Will the credit bureaus agree to stop credit reporting if I file an FCRA lawsuit?

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Will the credit bureaus agree to stop credit reporting if I file an FCRA lawsuit?

Will the credit bureaus agree to stop credit reporting if I file an FCRA lawsuit?

In one of our recent live Q&A sessions on our Youtube channel, a viewer asked whether credit bureaus will agree to stop reporting if an FCRA lawsuit is filed against them.

The Statute of Limitation and the time limit to credit report are two different things.

The Statute of Limitation is the time limit to sue.

However, collectors could still credit report after the Statute of Limitation has expired.

If they do credit report, they must credit report accurately.

If they are reporting inaccurate information, this should be disputed through the credit bureaus.

Say exactly what is wrong.

Earlier this year, the was a 9th circuit case, Goz v Experian that dealt with this issue.

Basically, the opinion for this case says that if you are disputing things, you have to identify what is wrong.

If you do not identify the problem, then Experian, or whatever bureau you file the dispute through, has no obligation to do anything with your credit report.

You must dispute with the credit bureaus and tell them exactly what is wrong.

If they don’t fix this, then you sue them. Once you should them they should stop credit reporting.

When we sue them it is non-negotiable. We may negotiate the amount of money that will be paid, but they absolutely have to delete that account.

But if you have the right lawyer (one experienced with the FCRA), you sue them, you have good facts for your case, usually, the debt bureaus will go on and delete it.

If they don’t fix it, we could stand in front of the judge and jury telling them about how our client made multiple disputes and even sued the collector and they still wouldn’t fix the problem. The jury will need to award a large sum of money to get this collector’s attention.

This is a bad look for them and they don’t want to pay any more than they have to.

They don’t want us to make this argument against them.

So, they typically take it off the report.

What if you send in your dispute and the credit card company says it is correct?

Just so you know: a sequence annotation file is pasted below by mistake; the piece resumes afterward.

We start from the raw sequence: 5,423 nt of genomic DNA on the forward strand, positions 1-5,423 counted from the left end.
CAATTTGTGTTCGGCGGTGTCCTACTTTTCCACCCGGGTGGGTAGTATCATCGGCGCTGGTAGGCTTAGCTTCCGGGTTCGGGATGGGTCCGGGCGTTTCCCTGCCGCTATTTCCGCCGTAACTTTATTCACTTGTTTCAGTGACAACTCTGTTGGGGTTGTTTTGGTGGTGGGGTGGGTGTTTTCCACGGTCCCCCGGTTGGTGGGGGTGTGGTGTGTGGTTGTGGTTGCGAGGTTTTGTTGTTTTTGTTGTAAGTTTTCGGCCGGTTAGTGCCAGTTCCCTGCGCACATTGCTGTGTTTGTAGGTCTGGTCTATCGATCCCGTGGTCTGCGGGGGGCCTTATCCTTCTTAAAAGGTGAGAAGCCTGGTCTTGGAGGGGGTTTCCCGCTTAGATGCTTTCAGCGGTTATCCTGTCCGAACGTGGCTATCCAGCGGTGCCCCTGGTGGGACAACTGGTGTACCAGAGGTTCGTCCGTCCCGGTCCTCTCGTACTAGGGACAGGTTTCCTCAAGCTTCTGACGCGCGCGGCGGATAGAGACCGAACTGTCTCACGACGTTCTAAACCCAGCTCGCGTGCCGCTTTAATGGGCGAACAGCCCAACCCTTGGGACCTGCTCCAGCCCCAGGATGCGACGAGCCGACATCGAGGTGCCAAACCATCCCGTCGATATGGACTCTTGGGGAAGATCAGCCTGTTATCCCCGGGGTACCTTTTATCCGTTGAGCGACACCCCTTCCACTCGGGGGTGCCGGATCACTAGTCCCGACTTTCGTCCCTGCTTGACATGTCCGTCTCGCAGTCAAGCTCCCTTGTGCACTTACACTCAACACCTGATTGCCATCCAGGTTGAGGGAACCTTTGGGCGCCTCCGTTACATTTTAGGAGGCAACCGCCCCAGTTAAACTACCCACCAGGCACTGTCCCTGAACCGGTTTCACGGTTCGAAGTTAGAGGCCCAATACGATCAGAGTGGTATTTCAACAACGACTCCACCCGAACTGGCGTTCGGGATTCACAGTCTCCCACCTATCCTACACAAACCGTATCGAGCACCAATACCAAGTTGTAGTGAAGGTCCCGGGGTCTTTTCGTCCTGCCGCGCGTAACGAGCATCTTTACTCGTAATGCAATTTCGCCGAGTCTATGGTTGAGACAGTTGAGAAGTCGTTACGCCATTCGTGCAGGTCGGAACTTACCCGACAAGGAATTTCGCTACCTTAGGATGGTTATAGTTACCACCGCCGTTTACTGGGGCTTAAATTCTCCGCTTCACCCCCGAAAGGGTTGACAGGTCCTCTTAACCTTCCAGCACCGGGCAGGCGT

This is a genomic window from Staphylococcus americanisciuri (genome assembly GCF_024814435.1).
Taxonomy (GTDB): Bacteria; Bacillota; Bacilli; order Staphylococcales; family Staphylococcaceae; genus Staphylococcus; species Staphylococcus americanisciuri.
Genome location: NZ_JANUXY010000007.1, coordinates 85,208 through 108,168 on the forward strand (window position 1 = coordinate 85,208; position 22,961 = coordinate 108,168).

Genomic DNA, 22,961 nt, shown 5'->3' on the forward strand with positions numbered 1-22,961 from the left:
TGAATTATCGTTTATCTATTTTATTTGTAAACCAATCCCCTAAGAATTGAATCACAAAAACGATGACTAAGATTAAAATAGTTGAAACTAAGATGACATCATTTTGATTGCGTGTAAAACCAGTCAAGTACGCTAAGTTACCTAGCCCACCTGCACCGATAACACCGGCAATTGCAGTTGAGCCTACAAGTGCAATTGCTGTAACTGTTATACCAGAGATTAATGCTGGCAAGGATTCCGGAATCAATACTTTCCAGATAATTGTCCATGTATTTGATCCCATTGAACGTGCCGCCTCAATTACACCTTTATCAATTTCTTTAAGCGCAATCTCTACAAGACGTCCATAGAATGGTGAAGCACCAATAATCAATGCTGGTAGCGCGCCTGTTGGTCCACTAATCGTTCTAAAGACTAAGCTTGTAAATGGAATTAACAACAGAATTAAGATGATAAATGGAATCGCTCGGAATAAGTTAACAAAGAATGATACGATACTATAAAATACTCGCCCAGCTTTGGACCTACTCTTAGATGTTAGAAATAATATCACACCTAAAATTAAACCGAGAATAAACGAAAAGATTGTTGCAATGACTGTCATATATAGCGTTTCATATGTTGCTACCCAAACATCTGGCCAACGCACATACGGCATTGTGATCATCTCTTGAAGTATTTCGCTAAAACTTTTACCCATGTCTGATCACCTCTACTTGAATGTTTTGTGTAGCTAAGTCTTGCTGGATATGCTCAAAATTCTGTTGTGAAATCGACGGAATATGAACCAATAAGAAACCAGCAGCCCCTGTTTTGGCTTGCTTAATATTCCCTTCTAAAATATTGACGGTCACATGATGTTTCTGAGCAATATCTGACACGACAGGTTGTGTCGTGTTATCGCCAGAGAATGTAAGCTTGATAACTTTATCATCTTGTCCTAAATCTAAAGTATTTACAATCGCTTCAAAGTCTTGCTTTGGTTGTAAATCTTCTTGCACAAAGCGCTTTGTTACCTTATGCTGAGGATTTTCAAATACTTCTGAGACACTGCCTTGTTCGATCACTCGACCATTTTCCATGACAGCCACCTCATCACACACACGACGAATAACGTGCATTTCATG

Take a look at all the information. See if there is anything else you can do to show that it is inaccurate. Any other proof you can provide.

If you file suit, the judge will want to see your dispute letter and then they will read the response from the credit card company.

The judge will ask if you can prove that the credit card company conducted a lousy investigation.

In order to prove this, you will need to provide plenty of information to show the decision was wrong.

Sometimes people will dispute things without any particular basis to them.

They say, “I never had a Capital One card.” When really they did at one point have this account.

Try to put some detail with the dispute and show that it is wrong.

Gather proof to back up your dispute.

If they say you were late in January 2019, show your bank statement with the payment on the correct date listed.

They cashed your check on January 15th, 2019. You weren’t late because you have proof that you paid them money in January.

Think about what you can do to prove these errors.

If you are dealing with false information on your credit report, I would definitely find a consumer lawyer in your state to discuss your specific situation.

If you live in Alabama and you have any questions, feel free to get in touch with us.

We would be glad to help you in any way we can.

You can reach us by phone at 1-205-879-2447, or you can fill out a contact form and we will get in touch with you quickly. 

Thanks for reading, and have a great day!

-John Watts

 

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